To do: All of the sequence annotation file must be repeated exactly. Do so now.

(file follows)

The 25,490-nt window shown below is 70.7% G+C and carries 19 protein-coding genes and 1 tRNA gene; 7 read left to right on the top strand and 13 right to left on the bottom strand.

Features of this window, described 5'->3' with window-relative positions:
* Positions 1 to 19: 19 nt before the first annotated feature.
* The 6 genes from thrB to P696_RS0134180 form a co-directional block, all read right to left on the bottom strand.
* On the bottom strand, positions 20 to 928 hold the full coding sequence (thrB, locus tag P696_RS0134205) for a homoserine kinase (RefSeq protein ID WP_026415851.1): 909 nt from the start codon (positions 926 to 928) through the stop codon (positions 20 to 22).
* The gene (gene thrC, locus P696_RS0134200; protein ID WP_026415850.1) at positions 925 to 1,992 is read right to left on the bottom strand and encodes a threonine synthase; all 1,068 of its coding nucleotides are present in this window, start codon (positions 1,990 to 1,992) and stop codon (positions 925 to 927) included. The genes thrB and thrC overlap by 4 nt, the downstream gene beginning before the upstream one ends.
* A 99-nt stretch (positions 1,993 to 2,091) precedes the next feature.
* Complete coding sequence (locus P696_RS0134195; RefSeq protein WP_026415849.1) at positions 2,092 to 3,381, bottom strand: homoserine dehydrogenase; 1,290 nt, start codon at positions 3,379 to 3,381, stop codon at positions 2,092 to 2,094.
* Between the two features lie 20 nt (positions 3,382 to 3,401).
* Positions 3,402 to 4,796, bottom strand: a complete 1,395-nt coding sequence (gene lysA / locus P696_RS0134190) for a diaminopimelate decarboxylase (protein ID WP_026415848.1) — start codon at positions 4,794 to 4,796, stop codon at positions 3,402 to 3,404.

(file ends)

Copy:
The 25,490-nt window shown below is 70.7% G+C and carries 19 protein-coding genes and 1 tRNA gene; 7 read left to right on the top strand and 13 right to left on the bottom strand.

Features of this window, described 5'->3' with window-relative positions:
* Positions 1 to 19: 19 nt before the first annotated feature.
* The 6 genes from thrB to P696_RS0134180 form a co-directional block, all read right to left on the bottom strand.
* On the bottom strand, positions 20 to 928 hold the full coding sequence (thrB, locus tag P696_RS0134205) for a homoserine kinase (RefSeq protein ID WP_026415851.1): 909 nt from the start codon (positions 926 to 928) through the stop codon (positions 20 to 22).
* The gene (gene thrC, locus P696_RS0134200; protein ID WP_026415850.1) at positions 925 to 1,992 is read right to left on the bottom strand and encodes a threonine synthase; all 1,068 of its coding nucleotides are present in this window, start codon (positions 1,990 to 1,992) and stop codon (positions 925 to 927) included. The genes thrB and thrC overlap by 4 nt, the downstream gene beginning before the upstream one ends.
* A 99-nt stretch (positions 1,993 to 2,091) precedes the next feature.
* Complete coding sequence (locus P696_RS0134195; RefSeq protein WP_026415849.1) at positions 2,092 to 3,381, bottom strand: homoserine dehydrogenase; 1,290 nt, start codon at positions 3,379 to 3,381, stop codon at positions 2,092 to 2,094.
* Between the two features lie 20 nt (positions 3,382 to 3,401).
* Positions 3,402 to 4,796, bottom strand: a complete 1,395-nt coding sequence (gene lysA / locus P696_RS0134190) for a diaminopimelate decarboxylase (protein ID WP_026415848.1) — start codon at positions 4,794 to 4,796, stop codon at positions 3,402 to 3,404.